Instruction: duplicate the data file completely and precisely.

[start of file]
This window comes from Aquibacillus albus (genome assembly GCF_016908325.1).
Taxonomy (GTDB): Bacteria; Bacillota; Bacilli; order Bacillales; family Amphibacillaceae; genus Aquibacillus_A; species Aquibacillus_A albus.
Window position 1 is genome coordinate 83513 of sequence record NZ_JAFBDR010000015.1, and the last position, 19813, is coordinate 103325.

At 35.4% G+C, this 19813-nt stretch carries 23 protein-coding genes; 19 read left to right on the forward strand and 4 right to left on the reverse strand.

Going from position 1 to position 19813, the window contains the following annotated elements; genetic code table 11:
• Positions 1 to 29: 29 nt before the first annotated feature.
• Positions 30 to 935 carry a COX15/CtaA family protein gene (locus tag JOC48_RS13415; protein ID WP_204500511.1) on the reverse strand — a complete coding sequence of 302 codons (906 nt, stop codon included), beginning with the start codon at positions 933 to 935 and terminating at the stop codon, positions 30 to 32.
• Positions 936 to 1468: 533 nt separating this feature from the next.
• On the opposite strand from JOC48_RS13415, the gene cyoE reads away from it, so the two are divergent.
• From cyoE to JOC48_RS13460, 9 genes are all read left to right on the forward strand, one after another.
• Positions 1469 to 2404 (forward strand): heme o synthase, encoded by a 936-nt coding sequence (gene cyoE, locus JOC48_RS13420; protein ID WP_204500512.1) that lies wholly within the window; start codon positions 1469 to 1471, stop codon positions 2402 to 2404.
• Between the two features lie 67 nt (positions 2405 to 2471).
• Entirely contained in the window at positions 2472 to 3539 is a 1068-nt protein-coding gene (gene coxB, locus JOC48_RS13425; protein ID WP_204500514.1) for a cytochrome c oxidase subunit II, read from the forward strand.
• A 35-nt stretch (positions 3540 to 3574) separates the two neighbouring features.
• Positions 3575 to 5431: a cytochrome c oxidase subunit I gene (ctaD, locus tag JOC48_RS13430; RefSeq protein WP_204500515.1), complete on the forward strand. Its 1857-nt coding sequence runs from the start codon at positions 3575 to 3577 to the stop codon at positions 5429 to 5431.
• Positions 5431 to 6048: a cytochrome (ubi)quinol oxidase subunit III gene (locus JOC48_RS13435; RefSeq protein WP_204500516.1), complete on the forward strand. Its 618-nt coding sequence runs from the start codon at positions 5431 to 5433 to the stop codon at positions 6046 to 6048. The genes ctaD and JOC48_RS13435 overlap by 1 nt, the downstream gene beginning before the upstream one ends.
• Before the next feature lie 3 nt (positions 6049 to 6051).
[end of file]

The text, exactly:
This window comes from Aquibacillus albus (genome assembly GCF_016908325.1).
Taxonomy (GTDB): Bacteria; Bacillota; Bacilli; order Bacillales; family Amphibacillaceae; genus Aquibacillus_A; species Aquibacillus_A albus.
Window position 1 is genome coordinate 83513 of sequence record NZ_JAFBDR010000015.1, and the last position, 19813, is coordinate 103325.

At 35.4% G+C, this 19813-nt stretch carries 23 protein-coding genes; 19 read left to right on the forward strand and 4 right to left on the reverse strand.

Going from position 1 to position 19813, the window contains the following annotated elements; genetic code table 11:
• Positions 1 to 29: 29 nt before the first annotated feature.
• Positions 30 to 935 carry a COX15/CtaA family protein gene (locus tag JOC48_RS13415; protein ID WP_204500511.1) on the reverse strand — a complete coding sequence of 302 codons (906 nt, stop codon included), beginning with the start codon at positions 933 to 935 and terminating at the stop codon, positions 30 to 32.
• Positions 936 to 1468: 533 nt separating this feature from the next.
• On the opposite strand from JOC48_RS13415, the gene cyoE reads away from it, so the two are divergent.
• From cyoE to JOC48_RS13460, 9 genes are all read left to right on the forward strand, one after another.
• Positions 1469 to 2404 (forward strand): heme o synthase, encoded by a 936-nt coding sequence (gene cyoE, locus JOC48_RS13420; protein ID WP_204500512.1) that lies wholly within the window; start codon positions 1469 to 1471, stop codon positions 2402 to 2404.
• Between the two features lie 67 nt (positions 2405 to 2471).
• Entirely contained in the window at positions 2472 to 3539 is a 1068-nt protein-coding gene (gene coxB, locus JOC48_RS13425; protein ID WP_204500514.1) for a cytochrome c oxidase subunit II, read from the forward strand.
• A 35-nt stretch (positions 3540 to 3574) separates the two neighbouring features.
• Positions 3575 to 5431: a cytochrome c oxidase subunit I gene (ctaD, locus tag JOC48_RS13430; RefSeq protein WP_204500515.1), complete on the forward strand. Its 1857-nt coding sequence runs from the start codon at positions 3575 to 3577 to the stop codon at positions 5429 to 5431.
• Positions 5431 to 6048: a cytochrome (ubi)quinol oxidase subunit III gene (locus JOC48_RS13435; RefSeq protein WP_204500516.1), complete on the forward strand. Its 618-nt coding sequence runs from the start codon at positions 5431 to 5433 to the stop codon at positions 6046 to 6048. The genes ctaD and JOC48_RS13435 overlap by 1 nt, the downstream gene beginning before the upstream one ends.
• Before the next feature lie 3 nt (positions 6049 to 6051).